Dog Breed – Entelbucher Sennenhund

Dog Breed – Entelbucher Sennenhund


The Entelbucher Sennenhund has been around for a very long time – the pooch dates back to Roman Times. It’s said that Alexander the Great, one of the greatest military commanders of all time (presumed undefeated in battle as well), was first to introduce this Mastiff to the Romans as a guard dog. Mastiffs have the reputation of being giants, like the Neapolitan Mastiff and other war dogs popular during those times. The Entelbucher Sennenhund dog breed, on the other hand, wasn’t a giant – it’s relatively small considering the blood that it has in it. The weight of this pooch only ranged from 55 to 66 pounds, and stood anywhere from 19 to 20 inches.

The popular saying “tiny but terrible” applies to this canine – this dog breed is very brave and doesn’t “accept” bribes, making it an even better guard. The Entelbucher Sennenhund was also used by the Alpine herdsmen to control their herds; let’s just say that it made a pretty good sheepdog. Being well-built and agile made it very good at many physical tasks that it was made to carry out. These attributes, coupled with affection and playfulness, made it pass as a family pet with flying colors. Many people say that it is very loving and enjoys being a part of whatever physical activity its human owners would engage into.

It’s known for packing loads of energy and stamina, making it great as a jogging buddy, or even a hiking companion. Another good thing about it is that it usually stays calm and doesn’t show much signs of aggression unless provoked. In general, they don’t bark at people hysterically as another dog breed would – that is as long as they stay off its territory. But that isn’t much to worry about, because with the right dog training methods, you’ll be able to make it stop at your say so. After giving you the long and boring explanation of the Entelbucher Sennenhund dog breed, would you be interested in owning one? If so, there’s a few things to take in consideration before or if ever you decide to get one.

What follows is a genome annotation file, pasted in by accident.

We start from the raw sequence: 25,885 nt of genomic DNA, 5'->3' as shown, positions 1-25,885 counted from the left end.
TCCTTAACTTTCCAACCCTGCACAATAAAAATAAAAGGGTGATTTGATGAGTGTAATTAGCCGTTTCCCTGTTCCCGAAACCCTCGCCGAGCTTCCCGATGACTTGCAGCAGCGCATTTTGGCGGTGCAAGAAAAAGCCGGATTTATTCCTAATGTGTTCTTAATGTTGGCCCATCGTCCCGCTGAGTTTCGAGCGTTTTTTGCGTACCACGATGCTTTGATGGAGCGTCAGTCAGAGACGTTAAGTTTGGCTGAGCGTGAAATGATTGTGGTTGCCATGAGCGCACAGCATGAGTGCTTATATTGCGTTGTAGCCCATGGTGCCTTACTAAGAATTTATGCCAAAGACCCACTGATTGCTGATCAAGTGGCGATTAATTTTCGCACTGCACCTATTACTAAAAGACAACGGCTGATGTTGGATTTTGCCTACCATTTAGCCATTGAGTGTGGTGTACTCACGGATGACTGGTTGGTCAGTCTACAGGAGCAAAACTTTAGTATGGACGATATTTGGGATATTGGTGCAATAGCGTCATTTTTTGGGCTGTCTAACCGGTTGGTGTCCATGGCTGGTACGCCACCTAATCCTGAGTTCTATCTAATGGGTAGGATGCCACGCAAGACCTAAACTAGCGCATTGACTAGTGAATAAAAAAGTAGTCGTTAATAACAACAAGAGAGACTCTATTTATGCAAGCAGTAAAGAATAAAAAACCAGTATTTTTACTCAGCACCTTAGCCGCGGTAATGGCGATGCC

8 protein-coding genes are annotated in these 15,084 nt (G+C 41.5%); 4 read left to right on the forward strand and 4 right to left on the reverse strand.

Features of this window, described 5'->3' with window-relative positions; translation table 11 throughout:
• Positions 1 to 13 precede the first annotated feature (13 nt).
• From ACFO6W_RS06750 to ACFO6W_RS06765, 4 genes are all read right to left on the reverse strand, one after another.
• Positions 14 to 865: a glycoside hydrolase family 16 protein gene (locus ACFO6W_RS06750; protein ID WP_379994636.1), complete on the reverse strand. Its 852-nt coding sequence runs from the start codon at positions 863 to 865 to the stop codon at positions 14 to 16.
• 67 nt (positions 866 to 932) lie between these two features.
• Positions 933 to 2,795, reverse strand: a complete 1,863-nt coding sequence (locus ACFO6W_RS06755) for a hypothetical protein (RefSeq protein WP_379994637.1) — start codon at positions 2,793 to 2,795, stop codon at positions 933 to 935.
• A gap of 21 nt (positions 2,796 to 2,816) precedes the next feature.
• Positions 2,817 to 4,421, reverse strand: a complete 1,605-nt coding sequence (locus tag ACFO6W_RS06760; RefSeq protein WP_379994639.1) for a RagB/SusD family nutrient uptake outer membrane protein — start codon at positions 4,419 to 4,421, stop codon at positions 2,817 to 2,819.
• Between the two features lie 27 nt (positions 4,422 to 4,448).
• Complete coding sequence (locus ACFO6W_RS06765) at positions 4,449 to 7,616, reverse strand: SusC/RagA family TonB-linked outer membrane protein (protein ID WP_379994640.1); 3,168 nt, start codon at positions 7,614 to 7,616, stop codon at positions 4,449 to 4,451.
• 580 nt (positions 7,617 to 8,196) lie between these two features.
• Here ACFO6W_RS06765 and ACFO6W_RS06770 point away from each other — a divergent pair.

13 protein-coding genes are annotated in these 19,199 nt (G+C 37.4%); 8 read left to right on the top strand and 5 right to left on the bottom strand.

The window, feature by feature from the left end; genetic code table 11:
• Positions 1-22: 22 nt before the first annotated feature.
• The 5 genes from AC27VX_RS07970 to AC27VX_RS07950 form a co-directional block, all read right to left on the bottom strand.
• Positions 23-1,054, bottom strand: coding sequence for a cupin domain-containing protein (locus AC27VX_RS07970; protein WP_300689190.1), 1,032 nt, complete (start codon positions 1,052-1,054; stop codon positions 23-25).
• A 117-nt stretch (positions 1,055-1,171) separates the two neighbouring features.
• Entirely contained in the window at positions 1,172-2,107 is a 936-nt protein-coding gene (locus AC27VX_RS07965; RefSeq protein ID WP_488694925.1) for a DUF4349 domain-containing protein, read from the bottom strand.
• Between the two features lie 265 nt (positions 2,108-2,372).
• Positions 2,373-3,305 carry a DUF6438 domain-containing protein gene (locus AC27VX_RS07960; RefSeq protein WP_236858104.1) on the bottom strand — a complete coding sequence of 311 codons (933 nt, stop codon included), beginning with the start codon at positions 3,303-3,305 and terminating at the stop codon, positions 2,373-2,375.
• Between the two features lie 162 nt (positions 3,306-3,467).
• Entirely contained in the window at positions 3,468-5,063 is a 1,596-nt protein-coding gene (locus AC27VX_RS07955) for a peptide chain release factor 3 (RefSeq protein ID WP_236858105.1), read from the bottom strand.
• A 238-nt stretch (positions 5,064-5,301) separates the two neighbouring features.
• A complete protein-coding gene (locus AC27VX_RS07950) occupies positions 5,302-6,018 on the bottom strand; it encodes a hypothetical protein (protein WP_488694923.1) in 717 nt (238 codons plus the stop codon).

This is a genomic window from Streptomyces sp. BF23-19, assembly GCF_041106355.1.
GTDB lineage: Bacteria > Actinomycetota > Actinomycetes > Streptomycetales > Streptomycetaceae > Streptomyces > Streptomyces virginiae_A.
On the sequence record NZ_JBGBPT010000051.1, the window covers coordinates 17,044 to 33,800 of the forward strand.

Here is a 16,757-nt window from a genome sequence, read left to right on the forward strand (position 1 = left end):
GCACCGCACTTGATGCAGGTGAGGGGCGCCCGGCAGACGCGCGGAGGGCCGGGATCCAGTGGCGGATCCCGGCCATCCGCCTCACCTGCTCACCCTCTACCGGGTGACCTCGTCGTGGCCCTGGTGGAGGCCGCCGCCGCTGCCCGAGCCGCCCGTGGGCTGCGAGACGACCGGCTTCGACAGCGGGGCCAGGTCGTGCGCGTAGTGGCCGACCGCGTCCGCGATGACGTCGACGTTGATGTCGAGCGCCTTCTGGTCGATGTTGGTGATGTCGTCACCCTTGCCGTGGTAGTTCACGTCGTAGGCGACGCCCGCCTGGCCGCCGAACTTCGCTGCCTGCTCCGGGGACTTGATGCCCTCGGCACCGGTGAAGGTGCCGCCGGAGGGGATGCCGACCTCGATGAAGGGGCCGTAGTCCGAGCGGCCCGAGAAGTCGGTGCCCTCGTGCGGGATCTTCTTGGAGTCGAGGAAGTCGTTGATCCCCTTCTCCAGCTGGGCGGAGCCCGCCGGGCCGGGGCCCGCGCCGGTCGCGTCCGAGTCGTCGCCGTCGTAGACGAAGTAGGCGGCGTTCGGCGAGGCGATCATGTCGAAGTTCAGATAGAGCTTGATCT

Climate, is something that’s kind of important to it – it prefers and does better in cold climate. But keeping it someplace warm won’t be too bad for it, as long as you provide it with enough shade and water. Next, they’ll need someone with a moderately active lifestyle – it’s best that it gets daily exercise, play, or go on casual strolls. It’ll also need an area outside the house (safely secured with adequate fencing pet up all around as to keep in from running off too far) for “breathing space”. Having it cooped up in an apartment, regardless of size, simply doesn’t cut it.

Basic dog grooming for this pooch would be brushing its coat occasionally and bathing only as needed. As for meals, they must be given nutritious dog food three times daily to help it digest it better. Training it won’t be hard – its an intelligent dog breed that’s very eager to learn, as long as the learning environment is kept fair and firm.

The author of this article, Alex De La Cruz, is a Dog Expert who has been successful for many years. Because most people think that Arthritis is a humans-only disease Alex now informs dog owners with his Ebook on how to discover this disease and let their dogs live as pain-free as possible.